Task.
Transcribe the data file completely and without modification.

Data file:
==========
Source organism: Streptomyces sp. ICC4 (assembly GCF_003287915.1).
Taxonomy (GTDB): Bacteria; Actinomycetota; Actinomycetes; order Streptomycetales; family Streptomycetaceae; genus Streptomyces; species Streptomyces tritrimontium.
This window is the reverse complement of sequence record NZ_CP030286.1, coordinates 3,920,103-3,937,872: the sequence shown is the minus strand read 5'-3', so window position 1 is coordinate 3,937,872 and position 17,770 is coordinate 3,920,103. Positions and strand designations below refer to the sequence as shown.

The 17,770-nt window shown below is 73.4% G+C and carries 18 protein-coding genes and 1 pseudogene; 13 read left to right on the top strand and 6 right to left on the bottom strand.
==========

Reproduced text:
Source organism: Streptomyces sp. ICC4 (assembly GCF_003287915.1).
Taxonomy (GTDB): Bacteria; Actinomycetota; Actinomycetes; order Streptomycetales; family Streptomycetaceae; genus Streptomyces; species Streptomyces tritrimontium.
This window is the reverse complement of sequence record NZ_CP030286.1, coordinates 3,920,103-3,937,872: the sequence shown is the minus strand read 5'-3', so window position 1 is coordinate 3,937,872 and position 17,770 is coordinate 3,920,103. Positions and strand designations below refer to the sequence as shown.

The 17,770-nt window shown below is 73.4% G+C and carries 18 protein-coding genes and 1 pseudogene; 13 read left to right on the top strand and 6 right to left on the bottom strand.